I was in Columbus yesterday, the home of my alma mater, The Ohio State University. As I drove around town there was quite a bit of chatter on the radio about proposed changes to the Big 10 football schedule when Nebraska joins the conference. The ardent discussion centered on the prospect of the Ohio State-Michigan game being moved from its current place at the end of the conference season (where it has been more or less since 1935) to somewhere in the middle, as part of a change that will split the conference into two divisions to accommodate all 12 teams that will comprise the Big 10.
Still with me?
Those who follow college football know that the Ohio State-Michigan game is one of the most long-standing, intense rivalries in the game. In 2000, ESPN called it the greatest sports rivalry at the end of the century. Some of my more vivid childhood memories are of the game and the antics of the legendary Coach Woody Hayes and his turncoat, former assistant, Bo Schembechler — and of the zealotry of the fans on both sides of the state line.
This is a game, mind you, that has been played 106 times – and has decided the conference champion between the two schools 22 of those times — so changing the date of The Game means seriously messing with tradition.
I unquestionably appreciate the benefits of tradition – the sense of consistency and the feeling of belonging to something larger and more permanent than oneself that can come with ritual and custom. But, as I listened to the fans, I wondered if it isn’t time that the Ohio State-Michigan rivalry had a little shake-up — just like the rest of us.
Like many in the OSU class of ‘85, I consider myself relatively tech savvy – I am as addicted to texting, email on my BlackBerry and the morning paper on my Kindle as anyone else I see in my travels – but, man, the pace of disruptive change in the world of technology and media makes you afraid to blink.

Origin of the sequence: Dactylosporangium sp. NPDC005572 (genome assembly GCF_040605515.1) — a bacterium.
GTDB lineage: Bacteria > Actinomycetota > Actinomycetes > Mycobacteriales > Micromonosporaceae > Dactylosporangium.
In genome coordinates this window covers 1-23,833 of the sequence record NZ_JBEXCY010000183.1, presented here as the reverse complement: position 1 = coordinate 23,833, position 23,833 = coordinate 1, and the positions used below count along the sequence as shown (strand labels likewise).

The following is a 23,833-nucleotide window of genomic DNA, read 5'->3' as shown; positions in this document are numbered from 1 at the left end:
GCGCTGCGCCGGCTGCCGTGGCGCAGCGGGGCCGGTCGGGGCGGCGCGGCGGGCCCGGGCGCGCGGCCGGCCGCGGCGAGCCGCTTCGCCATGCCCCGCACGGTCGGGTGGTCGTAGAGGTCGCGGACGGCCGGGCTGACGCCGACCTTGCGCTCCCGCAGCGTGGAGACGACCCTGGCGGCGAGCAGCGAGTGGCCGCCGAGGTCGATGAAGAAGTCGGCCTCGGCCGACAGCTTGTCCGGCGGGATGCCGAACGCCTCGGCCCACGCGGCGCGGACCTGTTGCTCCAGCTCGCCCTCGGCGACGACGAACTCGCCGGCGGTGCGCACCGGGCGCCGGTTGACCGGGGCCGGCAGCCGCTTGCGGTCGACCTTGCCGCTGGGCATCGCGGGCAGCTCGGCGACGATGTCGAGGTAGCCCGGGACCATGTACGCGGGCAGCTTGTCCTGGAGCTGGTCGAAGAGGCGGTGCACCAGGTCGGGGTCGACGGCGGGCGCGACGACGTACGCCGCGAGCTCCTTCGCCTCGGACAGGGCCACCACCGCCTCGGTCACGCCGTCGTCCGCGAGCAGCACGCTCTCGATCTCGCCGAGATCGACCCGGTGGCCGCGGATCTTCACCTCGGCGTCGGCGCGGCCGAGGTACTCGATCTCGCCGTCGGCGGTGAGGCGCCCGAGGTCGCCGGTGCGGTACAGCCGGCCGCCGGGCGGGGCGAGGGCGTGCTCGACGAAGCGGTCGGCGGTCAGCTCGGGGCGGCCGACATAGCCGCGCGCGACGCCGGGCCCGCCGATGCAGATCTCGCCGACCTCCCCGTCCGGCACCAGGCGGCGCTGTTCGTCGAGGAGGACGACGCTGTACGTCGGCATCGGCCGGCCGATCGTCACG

Which is why, in a bow to “tradition,” I have been somewhat late to the social media party– and its myriad opportunities for connecting and sharing. (Just look at the latest Pew Research study to see how big the party already is.) After all, I rationalized, aren’t relationships best nurtured and maintained via phone calls and face-to-face get-togethers? Isn’t that why, as the leader of the agency, I’ve been racking up hundreds of thousands of miles all these years?
Earlier this year I asked a few of the more digitally-oriented members of our team to plot a social media strategy for the agency as a way to promote our business. Now, like any other 21st century marketing firm, we’re on Facebook and Twitter and LinkedIn, and you’re reading my second post on our new blog.
And, thanks to the influence and helpful advice of such dedicated social media practitioners as Michael Gass, we (and I) have embraced the not-so-new as a way to give ourselves a voice and create opportunities for marketers to get to know us.
It is, however, a very long way from setting up a new Twitter account to making the words work in a way that says, “this is who we are” and “this is what makes us unique”. The seeming ease of executing in social media belies the hard work it takes to do it well.
Being the perfectionist that I am, I know that we’ll do things that will make me cringe, but we’ll get it. We have to.
So, as much as I still believe strongly in the power of an in-person meeting (I’m definitely not giving up those miles!), I am genuinely enthusiastic about the power of digital media to broaden our reach and to get us to consider opportunities in places we’ve never been before.
It’s time we messed with tradition.